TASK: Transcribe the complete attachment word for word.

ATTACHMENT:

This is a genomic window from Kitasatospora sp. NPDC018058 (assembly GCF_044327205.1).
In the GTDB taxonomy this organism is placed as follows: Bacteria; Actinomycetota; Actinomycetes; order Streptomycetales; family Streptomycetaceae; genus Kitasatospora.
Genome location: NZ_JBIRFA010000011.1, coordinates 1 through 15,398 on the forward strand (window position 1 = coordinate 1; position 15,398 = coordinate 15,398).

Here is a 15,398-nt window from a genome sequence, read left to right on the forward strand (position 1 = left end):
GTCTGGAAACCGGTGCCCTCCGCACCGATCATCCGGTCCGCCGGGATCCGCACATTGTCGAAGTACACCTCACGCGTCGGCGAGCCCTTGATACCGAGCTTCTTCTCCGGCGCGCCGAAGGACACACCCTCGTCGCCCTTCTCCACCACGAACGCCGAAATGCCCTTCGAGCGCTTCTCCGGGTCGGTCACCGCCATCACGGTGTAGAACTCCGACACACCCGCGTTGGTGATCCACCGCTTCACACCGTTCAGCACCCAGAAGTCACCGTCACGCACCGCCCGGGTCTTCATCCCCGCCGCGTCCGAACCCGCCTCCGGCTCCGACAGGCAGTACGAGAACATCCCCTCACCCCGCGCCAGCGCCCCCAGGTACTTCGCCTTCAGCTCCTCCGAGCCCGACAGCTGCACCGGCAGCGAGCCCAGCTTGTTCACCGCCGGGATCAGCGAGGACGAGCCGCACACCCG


This is a genomic window from Kitasatospora sp. NPDC018058 (assembly GCF_044327205.1).
In the GTDB taxonomy this organism is placed as follows: Bacteria; Actinomycetota; Actinomycetes; order Streptomycetales; family Streptomycetaceae; genus Kitasatospora.
Genome location: NZ_JBIRFA010000011.1, coordinates 1 through 15,398 on the forward strand (window position 1 = coordinate 1; position 15,398 = coordinate 15,398).

Here is a 15,398-nt window from a genome sequence, read left to right on the forward strand (position 1 = left end):
GTCTGGAAACCGGTGCCCTCCGCACCGATCATCCGGTCCGCCGGGATCCGCACATTGTCGAAGTACACCTCACGCGTCGGCGAGCCCTTGATACCGAGCTTCTTCTCCGGCGCGCCGAAGGACACACCCTCGTCGCCCTTCTCCACCACGAACGCCGAAATGCCCTTCGAGCGCTTCTCCGGGTCGGTCACCGCCATCACGGTGTAGAACTCCGACACACCCGCGTTGGTGATCCACCGCTTCACACCGTTCAGCACCCAGAAGTCACCGTCACGCACCGCCCGGGTCTTCATCCCCGCCGCGTCCGAACCCGCCTCCGGCTCCGACAGGCAGTACGAGAACATCCCCTCACCCCGCGCCAGCGCCCCCAGGTACTTCGCCTTCAGCTCCTCCGAGCCCGACAGCTGCACCGGCAGCGAGCCCAGCTTGTTCACCGCCGGGATCAGCGAGGACGAGCCGCACACCCG